Meet Chege Macharia, Kijabe head and neck specialist surgeon, and the first guest for the Friends of Kijabe podcast! My hope is that these conversations show you the heart and motivations of leaders at Kijabe hospital as we talk about work, life, faith and family.
You can listen online at https://friendsofkijabe.org/podcast/ or find the episode in Apple Podcasts under Friends of Kijabe
David: Why are you in Kijabe?
Chege: Purely because of a conviction. . .
I find that in Kijabe my patients are taken care of. I get to be part of an ecosystem of healthcare that yes, at times may not be perfect, but everyone in it seems to be geared toward giving these patients the best.
I’m really convicted that this is where God wants me, he’s made a way this far, and I’m totally enjoying what I do; watching lives be changed and being part of what God is doing in these patient’s lives.
Looking at the history of what Kijabe has been and where it is today. The places it’s been through, and what has been happening at the hospital in the few years I have been here, one thing is apparent, Kijabe must have been set up with God’s mission at the purpose at the center of it.
We can choose to be used for this mission and purpose or get out of the way. Somehow, every day, there are patients whose lives are permanently changed because of what we do, and somehow, it seems, this happens in spite of us! (laughter). We look at the big picture and see that God is still at work, his work will still go on. People are coming, needy patients are coming, people in distress from physical or spiritual conditions. Our job as physicians is to look at this and choose to be a part of this.
David: What does it look like to choose to be part of God’s work?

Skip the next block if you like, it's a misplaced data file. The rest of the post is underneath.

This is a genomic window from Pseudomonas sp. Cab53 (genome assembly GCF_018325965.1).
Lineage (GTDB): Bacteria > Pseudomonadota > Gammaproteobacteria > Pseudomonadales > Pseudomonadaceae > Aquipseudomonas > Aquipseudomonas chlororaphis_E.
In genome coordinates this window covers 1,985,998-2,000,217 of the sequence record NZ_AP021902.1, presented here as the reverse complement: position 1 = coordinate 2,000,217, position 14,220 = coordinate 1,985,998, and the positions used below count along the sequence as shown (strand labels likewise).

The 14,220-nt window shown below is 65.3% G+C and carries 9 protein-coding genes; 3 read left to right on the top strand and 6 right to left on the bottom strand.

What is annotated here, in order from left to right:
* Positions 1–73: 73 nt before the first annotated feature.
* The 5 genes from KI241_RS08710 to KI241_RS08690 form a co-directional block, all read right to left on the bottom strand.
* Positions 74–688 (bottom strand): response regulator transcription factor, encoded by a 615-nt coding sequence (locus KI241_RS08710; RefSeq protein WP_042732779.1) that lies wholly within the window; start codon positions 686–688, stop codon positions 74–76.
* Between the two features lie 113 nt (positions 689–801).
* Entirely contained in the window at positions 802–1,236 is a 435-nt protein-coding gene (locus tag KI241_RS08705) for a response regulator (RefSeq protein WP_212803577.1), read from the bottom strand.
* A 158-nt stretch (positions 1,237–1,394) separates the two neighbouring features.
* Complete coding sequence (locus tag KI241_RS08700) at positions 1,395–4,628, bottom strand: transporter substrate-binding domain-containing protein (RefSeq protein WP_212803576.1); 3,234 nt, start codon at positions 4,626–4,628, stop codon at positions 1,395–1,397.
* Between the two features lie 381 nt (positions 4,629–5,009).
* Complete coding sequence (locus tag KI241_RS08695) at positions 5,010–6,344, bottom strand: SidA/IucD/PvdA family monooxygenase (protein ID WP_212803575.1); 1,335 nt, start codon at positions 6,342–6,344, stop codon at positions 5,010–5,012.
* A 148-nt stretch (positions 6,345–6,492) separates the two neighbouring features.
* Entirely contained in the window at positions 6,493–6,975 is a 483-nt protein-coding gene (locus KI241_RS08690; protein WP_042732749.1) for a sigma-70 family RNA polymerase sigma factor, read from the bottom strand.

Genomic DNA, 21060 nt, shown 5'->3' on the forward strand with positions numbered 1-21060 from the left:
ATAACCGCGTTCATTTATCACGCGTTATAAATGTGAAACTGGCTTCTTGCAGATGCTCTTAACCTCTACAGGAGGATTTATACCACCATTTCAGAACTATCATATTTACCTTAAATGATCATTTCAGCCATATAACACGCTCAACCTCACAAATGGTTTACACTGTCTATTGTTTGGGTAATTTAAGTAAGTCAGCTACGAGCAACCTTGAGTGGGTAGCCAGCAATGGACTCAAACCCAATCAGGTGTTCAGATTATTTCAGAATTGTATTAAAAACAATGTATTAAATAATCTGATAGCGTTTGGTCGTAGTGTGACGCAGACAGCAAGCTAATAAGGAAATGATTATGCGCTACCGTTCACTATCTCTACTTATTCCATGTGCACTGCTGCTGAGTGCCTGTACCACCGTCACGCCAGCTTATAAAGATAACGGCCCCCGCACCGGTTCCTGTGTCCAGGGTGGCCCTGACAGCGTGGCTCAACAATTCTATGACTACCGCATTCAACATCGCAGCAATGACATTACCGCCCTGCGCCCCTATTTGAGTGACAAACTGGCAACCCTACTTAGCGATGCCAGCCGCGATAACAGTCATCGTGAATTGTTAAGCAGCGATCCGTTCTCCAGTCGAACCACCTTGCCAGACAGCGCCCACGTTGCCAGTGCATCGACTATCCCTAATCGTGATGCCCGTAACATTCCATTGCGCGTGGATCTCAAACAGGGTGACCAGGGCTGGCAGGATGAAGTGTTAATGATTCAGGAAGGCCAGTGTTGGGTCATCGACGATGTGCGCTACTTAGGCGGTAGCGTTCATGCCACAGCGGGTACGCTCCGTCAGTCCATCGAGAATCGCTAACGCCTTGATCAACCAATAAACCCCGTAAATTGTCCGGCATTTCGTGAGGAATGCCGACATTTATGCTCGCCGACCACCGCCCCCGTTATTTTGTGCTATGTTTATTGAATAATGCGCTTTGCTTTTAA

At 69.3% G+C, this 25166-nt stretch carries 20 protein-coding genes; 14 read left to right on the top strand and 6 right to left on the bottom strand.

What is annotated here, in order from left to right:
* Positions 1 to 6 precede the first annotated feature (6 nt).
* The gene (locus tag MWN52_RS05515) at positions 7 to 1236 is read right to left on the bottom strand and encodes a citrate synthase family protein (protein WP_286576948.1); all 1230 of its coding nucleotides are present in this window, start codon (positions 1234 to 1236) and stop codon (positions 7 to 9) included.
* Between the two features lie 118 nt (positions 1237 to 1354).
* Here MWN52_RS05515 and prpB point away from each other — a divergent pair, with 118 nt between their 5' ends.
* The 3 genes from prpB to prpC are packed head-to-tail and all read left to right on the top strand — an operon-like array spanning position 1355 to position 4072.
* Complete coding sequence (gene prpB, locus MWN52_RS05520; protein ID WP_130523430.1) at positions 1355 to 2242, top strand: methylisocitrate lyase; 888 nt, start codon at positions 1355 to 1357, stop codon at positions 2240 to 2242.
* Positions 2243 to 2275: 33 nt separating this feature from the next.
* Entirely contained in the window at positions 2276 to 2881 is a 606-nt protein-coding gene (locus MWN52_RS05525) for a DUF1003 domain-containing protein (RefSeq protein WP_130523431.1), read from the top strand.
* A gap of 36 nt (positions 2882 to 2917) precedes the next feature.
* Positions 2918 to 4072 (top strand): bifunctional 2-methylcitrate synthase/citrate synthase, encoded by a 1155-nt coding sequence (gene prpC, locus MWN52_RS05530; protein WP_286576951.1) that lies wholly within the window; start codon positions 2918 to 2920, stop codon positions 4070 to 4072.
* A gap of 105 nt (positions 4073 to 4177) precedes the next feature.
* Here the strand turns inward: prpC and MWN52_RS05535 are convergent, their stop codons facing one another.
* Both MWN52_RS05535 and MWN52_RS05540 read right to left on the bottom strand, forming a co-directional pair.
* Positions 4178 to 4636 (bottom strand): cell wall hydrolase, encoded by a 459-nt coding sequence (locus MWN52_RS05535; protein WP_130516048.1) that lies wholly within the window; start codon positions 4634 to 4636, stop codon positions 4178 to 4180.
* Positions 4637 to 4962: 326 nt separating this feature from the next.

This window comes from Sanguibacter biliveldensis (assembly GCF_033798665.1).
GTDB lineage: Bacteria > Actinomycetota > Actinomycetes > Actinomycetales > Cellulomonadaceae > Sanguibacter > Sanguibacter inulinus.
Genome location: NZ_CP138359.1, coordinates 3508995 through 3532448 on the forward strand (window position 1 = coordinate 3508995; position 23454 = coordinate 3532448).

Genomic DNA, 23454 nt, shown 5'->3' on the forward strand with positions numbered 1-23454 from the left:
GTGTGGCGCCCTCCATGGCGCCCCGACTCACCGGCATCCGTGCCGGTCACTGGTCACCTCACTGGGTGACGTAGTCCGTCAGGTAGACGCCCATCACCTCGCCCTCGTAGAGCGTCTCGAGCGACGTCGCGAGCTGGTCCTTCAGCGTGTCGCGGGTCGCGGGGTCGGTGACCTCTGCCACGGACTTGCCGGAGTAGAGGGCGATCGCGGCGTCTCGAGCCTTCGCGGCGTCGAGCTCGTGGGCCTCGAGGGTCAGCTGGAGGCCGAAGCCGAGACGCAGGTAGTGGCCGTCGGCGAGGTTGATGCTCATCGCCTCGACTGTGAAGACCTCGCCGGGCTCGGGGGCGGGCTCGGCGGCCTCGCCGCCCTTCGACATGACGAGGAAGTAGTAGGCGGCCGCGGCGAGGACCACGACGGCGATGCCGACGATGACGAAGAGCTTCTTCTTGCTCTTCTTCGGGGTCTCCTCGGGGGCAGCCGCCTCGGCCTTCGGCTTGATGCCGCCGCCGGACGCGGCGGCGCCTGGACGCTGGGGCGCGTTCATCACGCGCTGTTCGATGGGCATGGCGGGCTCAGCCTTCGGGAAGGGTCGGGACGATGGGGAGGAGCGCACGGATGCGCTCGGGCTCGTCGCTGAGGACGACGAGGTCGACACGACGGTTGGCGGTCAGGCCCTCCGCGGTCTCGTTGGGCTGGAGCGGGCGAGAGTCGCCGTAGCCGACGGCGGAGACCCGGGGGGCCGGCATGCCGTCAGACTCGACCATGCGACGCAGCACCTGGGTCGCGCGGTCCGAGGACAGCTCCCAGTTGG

Chege: There is a subtle reminder, it’s not about us. I’m a surgeon, and us surgeons you know, we have ego problems. But every so often something happens to remind me, this is not about me.
I can offer this patient surgery, but I must pray for them. And when I pray, what am I asking for, what am I hoping for them, what I can do with my own hands or what God can do?
It’s not easy. . . to remove yourself from self-motivations, or ego-centric motivations in patient care. You have to keep reminding yourself, always doing the best for a patient, each patient at a time.
David – That is profound. You are saying, you’re both trusting God as completely as possible with these patients, but also working with all your heart.
Chege – The work we have and the skills we have, they are not our own. God uses wants to use them for something. There is always going to be something bigger to the extent that it is God.
David: If there were one or two things you could have a resident walk out of Kijabe with, what would they be?
Chege: One, would be compassionate healthcare, and two, motivation behind compassionate care.
I’m always hoping they would see the motivation: love toward a patient that stems not from us, but from a debt. Because we have been loved, therefore we should love.